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0048 Archaeological Researches in Sinkiang : vol.1
Archaeological Researches in Sinkiang : vol.1 / Page 48 (Grayscale High Resolution Image)

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doi: 10.20676/00000195
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traders and adventurers out on the great routes westwards, and these now became "Silk Roads", as the main item exported by the Chinese was silk.

It is really only through the historians of the Roman Empire that we have any theoretical knowledge of China's silk trade. When the Romans had conquered Syria in B. C. 64 they learnt about a far away eastern people producing silk. This people they called Seres from the product by which it was known, but they were ignorant as to the situation of their country. The name Seres seems, however, to have been applied collectively to all those peoples of the East which were engaged in the silk trade as intermediaries, such as the Tokharians, the Wu-sun and the Sakians. Later on it came to denote the real silk producers, i. e. the Chinese.

It was more the Roman demand for silk than the Chinese demand for Western products that kept the trade going, and we may be sure of one thing : the Chinese got huge profits out of the silk trade, to say nothing of the peoples further west who served as intermediaries.

To the rich and luxury-loving Romans Chinese silk became a necessity. But they were not satisfied with the Chinese textiles in the form in which these arrived in Syria. The bizarre scrolls and fantastic beasts which made up the Chinese designs of the polychrome stuffs did not appeal to the Roman's strict sense of classical art. The textiles were therefore rewoven, but as the Chinese silk thread is thinner and longer than any existing fibre it was the most appreciated of all textile materials.

Fortunate discoveries in the Crimea and at Palmyra have brought to light specimens of real authentic Chinese silk of the Han period, which most likely reached these places along the Silk Roads across the whole width of Asia (Toll, Pfister). Besides silk, the Chinese exported certain art objects of bronze (cf. note on p. 165).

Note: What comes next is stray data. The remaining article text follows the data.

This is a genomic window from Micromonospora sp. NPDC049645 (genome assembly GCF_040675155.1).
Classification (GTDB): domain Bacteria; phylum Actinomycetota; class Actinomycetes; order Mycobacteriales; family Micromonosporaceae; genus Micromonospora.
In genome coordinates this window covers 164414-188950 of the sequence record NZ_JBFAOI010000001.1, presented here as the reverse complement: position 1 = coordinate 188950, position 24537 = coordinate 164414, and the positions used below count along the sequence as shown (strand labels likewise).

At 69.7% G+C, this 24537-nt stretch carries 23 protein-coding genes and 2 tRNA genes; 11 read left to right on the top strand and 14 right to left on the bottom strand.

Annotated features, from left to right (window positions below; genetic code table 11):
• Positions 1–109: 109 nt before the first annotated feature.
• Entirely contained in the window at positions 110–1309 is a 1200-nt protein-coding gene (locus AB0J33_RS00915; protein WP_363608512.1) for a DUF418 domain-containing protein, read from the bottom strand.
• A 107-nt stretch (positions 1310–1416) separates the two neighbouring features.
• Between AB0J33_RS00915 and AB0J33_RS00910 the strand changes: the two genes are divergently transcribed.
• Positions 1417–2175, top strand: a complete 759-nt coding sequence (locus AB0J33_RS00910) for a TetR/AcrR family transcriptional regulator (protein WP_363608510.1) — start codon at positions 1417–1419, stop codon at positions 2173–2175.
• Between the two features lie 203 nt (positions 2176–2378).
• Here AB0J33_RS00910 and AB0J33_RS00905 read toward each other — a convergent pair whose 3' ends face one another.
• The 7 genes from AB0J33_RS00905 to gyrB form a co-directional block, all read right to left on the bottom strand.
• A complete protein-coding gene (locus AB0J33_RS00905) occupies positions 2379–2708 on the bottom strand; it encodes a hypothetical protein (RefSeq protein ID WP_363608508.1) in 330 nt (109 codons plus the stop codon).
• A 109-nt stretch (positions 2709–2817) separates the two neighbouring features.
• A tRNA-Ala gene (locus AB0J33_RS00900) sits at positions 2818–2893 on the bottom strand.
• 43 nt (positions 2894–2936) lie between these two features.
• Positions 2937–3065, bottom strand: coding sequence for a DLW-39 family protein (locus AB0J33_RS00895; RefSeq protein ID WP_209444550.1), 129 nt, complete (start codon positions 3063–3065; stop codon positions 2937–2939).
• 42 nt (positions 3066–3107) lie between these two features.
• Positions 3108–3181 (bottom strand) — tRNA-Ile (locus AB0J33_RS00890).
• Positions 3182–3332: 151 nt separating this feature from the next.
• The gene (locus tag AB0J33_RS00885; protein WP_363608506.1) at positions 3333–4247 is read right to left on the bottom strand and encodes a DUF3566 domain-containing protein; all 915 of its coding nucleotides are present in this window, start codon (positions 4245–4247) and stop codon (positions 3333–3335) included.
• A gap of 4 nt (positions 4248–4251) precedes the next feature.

"In the Vicus Tuscus in Rome there was during the early centuries of our era a market for Chinese silk. The traffic of this silk was the most far-reaching large-scale commerce of antiquity. Since the silk might be produced in the littoral of the Yellow Sea and since Roman fashionable society existed for its demand in Spain, Gaul and Britain, the trade drew the threads of its exquisite material as a bond of economic unity across the whole of the Old World from the Pacific to the Atlantic." (Hudson, p. 68) .

Glass was one of the few articles exported by the Romans to China. In most instances they had to pay for the Chinese silk in gold. In China glass ranked among the precious materials beside jade and crystal. Until some ten years ago the earliest Chinese-made glass was supposed to be of the middle of the fifth century A. D. Now we are aware that the manufacture at least of glass beads was known in China already several centuries before our era. (Kümmel 1928, Seligman 1938.)

The powerful imperialism of Emperor Wu was the necessary foundation for the establishment of the overland silk commerce. But once established, it seems to have been able to survive severe stress from political disintegration — probably, as sug-